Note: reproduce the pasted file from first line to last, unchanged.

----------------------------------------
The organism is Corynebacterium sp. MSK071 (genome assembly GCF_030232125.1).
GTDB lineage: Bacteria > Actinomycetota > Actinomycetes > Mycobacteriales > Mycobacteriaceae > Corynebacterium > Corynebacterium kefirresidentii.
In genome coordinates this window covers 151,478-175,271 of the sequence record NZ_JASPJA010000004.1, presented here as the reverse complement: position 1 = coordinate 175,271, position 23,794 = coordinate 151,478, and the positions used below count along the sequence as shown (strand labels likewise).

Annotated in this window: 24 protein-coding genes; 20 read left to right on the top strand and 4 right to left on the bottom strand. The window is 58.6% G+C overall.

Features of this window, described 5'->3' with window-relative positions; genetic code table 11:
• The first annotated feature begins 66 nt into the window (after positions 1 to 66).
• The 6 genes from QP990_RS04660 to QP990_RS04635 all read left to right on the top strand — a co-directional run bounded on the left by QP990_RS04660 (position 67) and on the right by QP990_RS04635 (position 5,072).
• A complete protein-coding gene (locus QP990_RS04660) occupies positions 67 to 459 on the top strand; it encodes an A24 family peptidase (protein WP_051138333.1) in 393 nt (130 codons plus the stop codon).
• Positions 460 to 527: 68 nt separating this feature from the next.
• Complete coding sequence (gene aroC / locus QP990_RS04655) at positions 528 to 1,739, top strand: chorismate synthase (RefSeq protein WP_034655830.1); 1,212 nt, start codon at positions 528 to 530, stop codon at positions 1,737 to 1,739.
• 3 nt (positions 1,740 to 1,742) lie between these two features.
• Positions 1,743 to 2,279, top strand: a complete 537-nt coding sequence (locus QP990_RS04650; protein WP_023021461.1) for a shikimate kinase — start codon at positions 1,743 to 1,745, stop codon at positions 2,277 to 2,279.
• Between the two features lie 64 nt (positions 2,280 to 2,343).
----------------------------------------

The organism is Corynebacterium sp. MSK071 (genome assembly GCF_030232125.1).
GTDB lineage: Bacteria > Actinomycetota > Actinomycetes > Mycobacteriales > Mycobacteriaceae > Corynebacterium > Corynebacterium kefirresidentii.
In genome coordinates this window covers 151,478-175,271 of the sequence record NZ_JASPJA010000004.1, presented here as the reverse complement: position 1 = coordinate 175,271, position 23,794 = coordinate 151,478, and the positions used below count along the sequence as shown (strand labels likewise).

Annotated in this window: 24 protein-coding genes; 20 read left to right on the top strand and 4 right to left on the bottom strand. The window is 58.6% G+C overall.

Features of this window, described 5'->3' with window-relative positions; genetic code table 11:
• The first annotated feature begins 66 nt into the window (after positions 1 to 66).
• The 6 genes from QP990_RS04660 to QP990_RS04635 all read left to right on the top strand — a co-directional run bounded on the left by QP990_RS04660 (position 67) and on the right by QP990_RS04635 (position 5,072).
• A complete protein-coding gene (locus QP990_RS04660) occupies positions 67 to 459 on the top strand; it encodes an A24 family peptidase (protein WP_051138333.1) in 393 nt (130 codons plus the stop codon).
• Positions 460 to 527: 68 nt separating this feature from the next.
• Complete coding sequence (gene aroC / locus QP990_RS04655) at positions 528 to 1,739, top strand: chorismate synthase (RefSeq protein WP_034655830.1); 1,212 nt, start codon at positions 528 to 530, stop codon at positions 1,737 to 1,739.
• 3 nt (positions 1,740 to 1,742) lie between these two features.
• Positions 1,743 to 2,279, top strand: a complete 537-nt coding sequence (locus QP990_RS04650; protein WP_023021461.1) for a shikimate kinase — start codon at positions 1,743 to 1,745, stop codon at positions 2,277 to 2,279.
• Between the two features lie 64 nt (positions 2,280 to 2,343).